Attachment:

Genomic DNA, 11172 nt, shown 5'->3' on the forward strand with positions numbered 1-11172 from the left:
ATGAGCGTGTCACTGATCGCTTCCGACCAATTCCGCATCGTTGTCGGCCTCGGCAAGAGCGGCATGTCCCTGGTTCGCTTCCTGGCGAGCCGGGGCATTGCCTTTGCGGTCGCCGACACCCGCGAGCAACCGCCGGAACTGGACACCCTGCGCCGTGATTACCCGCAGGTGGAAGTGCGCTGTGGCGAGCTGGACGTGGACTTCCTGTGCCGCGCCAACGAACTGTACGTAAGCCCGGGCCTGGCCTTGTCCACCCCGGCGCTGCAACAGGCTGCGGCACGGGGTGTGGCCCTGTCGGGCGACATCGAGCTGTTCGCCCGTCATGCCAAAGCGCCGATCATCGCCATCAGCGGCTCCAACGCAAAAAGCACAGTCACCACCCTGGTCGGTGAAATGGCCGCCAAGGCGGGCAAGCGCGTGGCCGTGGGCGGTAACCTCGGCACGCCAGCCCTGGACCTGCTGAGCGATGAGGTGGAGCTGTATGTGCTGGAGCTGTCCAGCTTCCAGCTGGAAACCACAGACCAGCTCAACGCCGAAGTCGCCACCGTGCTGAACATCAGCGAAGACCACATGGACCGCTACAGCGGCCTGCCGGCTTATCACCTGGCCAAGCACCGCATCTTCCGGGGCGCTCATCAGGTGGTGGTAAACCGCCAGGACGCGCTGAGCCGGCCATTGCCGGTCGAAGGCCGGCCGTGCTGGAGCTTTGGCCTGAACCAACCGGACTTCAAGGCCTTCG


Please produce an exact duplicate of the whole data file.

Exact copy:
Genomic DNA, 11172 nt, shown 5'->3' on the forward strand with positions numbered 1-11172 from the left:
ATGAGCGTGTCACTGATCGCTTCCGACCAATTCCGCATCGTTGTCGGCCTCGGCAAGAGCGGCATGTCCCTGGTTCGCTTCCTGGCGAGCCGGGGCATTGCCTTTGCGGTCGCCGACACCCGCGAGCAACCGCCGGAACTGGACACCCTGCGCCGTGATTACCCGCAGGTGGAAGTGCGCTGTGGCGAGCTGGACGTGGACTTCCTGTGCCGCGCCAACGAACTGTACGTAAGCCCGGGCCTGGCCTTGTCCACCCCGGCGCTGCAACAGGCTGCGGCACGGGGTGTGGCCCTGTCGGGCGACATCGAGCTGTTCGCCCGTCATGCCAAAGCGCCGATCATCGCCATCAGCGGCTCCAACGCAAAAAGCACAGTCACCACCCTGGTCGGTGAAATGGCCGCCAAGGCGGGCAAGCGCGTGGCCGTGGGCGGTAACCTCGGCACGCCAGCCCTGGACCTGCTGAGCGATGAGGTGGAGCTGTATGTGCTGGAGCTGTCCAGCTTCCAGCTGGAAACCACAGACCAGCTCAACGCCGAAGTCGCCACCGTGCTGAACATCAGCGAAGACCACATGGACCGCTACAGCGGCCTGCCGGCTTATCACCTGGCCAAGCACCGCATCTTCCGGGGCGCTCATCAGGTGGTGGTAAACCGCCAGGACGCGCTGAGCCGGCCATTGCCGGTCGAAGGCCGGCCGTGCTGGAGCTTTGGCCTGAACCAACCGGACTTCAAGGCCTTCG